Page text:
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Meghan McCain Is Pregnant And Plans To Quarantine During Coronavirus Outbreak

"The View" co-host said she was advised to limit the number of people she comes in contact with.

Meghan McCain said Sunday that she is expecting a child with husband Ben Domenech, and that she will self-quarantine during the coronavirus outbreak out of an abundance of caution.

“Although this isn’t how I expected to announce my pregnancy, both we and our families are excited to share the news with you all,” she said in a tweet. 

McCain, 35, said she and the other co-hosts of “The View” will broadcast their talk show remotely to help prevent the spread of COVID-19, the disease caused by the coronavirus. The show had been broadcasting without a live audience in recent days.

Such social distancing is in line with advice McCain said doctors gave her about being “extra vigilant and limiting the amount of people” she comes in contact with for the safety of her and her unborn baby.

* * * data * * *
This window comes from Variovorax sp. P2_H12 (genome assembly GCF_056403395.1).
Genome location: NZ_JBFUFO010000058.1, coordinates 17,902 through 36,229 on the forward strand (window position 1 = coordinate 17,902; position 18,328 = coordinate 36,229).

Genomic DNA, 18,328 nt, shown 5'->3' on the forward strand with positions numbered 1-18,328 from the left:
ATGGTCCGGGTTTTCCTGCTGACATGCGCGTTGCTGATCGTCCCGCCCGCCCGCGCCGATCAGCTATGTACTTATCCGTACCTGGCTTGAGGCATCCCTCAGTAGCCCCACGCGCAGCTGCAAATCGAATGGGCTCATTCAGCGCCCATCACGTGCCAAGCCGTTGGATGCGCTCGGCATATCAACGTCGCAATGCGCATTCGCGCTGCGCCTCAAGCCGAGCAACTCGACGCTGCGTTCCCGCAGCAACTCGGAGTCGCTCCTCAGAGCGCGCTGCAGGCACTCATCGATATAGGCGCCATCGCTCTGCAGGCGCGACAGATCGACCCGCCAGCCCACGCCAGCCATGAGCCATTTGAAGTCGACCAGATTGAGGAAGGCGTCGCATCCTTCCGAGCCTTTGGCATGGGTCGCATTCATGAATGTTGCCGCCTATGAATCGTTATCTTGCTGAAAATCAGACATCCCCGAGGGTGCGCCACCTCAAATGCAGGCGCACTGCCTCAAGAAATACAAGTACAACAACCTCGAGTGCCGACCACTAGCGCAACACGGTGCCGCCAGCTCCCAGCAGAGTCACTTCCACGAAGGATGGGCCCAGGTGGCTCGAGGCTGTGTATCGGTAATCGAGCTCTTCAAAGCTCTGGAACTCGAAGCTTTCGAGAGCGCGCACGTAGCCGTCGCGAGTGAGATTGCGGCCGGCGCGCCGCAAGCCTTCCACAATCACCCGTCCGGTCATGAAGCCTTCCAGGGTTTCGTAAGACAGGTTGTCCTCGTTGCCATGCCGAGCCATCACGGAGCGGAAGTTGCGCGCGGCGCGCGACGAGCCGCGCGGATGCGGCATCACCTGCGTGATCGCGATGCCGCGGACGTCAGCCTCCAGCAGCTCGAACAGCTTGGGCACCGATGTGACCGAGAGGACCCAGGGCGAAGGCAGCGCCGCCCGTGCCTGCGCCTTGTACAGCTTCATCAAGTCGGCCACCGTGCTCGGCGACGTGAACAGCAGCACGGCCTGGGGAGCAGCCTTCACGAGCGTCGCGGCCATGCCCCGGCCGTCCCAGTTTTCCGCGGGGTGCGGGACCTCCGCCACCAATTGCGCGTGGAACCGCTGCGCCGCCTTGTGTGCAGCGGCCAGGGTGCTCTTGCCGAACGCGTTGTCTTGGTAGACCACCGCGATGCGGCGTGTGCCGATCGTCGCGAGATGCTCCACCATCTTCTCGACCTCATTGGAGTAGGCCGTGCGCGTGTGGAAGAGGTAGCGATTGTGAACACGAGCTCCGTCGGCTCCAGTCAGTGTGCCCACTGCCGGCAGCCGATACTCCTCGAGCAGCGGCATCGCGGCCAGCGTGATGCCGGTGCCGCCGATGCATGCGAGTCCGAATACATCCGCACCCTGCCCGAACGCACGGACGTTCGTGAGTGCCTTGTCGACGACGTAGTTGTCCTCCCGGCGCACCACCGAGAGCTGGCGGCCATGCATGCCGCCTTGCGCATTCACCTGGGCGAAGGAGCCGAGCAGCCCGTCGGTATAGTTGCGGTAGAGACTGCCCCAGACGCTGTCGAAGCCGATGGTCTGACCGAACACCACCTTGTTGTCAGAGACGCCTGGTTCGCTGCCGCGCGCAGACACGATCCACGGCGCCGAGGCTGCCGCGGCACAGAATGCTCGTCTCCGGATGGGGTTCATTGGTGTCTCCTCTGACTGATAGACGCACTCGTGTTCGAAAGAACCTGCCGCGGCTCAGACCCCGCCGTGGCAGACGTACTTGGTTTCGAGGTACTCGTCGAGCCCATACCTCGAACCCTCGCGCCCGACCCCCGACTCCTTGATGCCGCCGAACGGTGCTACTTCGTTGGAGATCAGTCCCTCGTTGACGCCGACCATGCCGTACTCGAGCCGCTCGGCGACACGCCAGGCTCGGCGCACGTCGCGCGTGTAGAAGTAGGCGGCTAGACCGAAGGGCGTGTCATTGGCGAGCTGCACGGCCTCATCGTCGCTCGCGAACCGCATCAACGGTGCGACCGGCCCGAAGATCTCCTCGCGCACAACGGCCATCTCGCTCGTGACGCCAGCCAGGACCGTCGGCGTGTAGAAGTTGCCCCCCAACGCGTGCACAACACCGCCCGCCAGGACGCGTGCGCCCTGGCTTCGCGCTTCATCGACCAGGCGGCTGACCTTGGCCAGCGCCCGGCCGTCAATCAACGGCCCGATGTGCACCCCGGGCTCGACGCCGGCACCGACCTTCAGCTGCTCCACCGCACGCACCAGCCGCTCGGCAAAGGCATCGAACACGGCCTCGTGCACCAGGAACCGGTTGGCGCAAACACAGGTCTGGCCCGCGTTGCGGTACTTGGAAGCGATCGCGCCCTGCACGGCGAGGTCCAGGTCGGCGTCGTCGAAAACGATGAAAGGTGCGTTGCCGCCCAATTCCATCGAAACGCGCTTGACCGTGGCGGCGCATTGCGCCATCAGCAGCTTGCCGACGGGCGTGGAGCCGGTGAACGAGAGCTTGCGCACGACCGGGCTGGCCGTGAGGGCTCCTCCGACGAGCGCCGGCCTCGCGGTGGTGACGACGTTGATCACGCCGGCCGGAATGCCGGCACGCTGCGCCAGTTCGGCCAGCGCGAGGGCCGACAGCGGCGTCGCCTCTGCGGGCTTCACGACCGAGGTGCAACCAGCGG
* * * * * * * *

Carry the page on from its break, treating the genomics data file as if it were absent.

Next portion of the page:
“I’m fortunate that my employer, ABC, has allowed me and my co-hosts to work remotely. I am indebted to our producers and crew,” she said. “I also want to acknowledge the heroes ― the doctors, nurses, grocery and pharmacy workers, journalists, police officers, firemen and military ― who are on the front lines of this fight.”

Meghan Mccain, a co-host on the talk show "The View," has announced that she's pregnant and will self-quarantine out of an ab
Meghan Mccain, a co-host on the talk show "The View," has announced that she's pregnant and will self-quarantine out of an abundance of caution. 

McCain married Domenech at her family’s Arizona ranch in November 2017. The ceremony came just days after the couple publicly revealed their engagement and four months after her father, the late Sen. John McCain (R-Ariz.), was diagnosed with Stage 4 brain cancer.

Last summer, McCain published an editorial in The New York Times in which she opened up on the emotional turmoil of having a miscarriage.

“Because even to this day, the subject of a miscarriage carries so much cultural taboo. Miscarriage is a pain too often unacknowledged. Yet it is real, and what we have lost is real. We feel sorrow and we weep because our babies were real,” she wrote. “I loved my baby, and I always will. To the end of my days I will remember this child — and whatever children come will not obscure that.”

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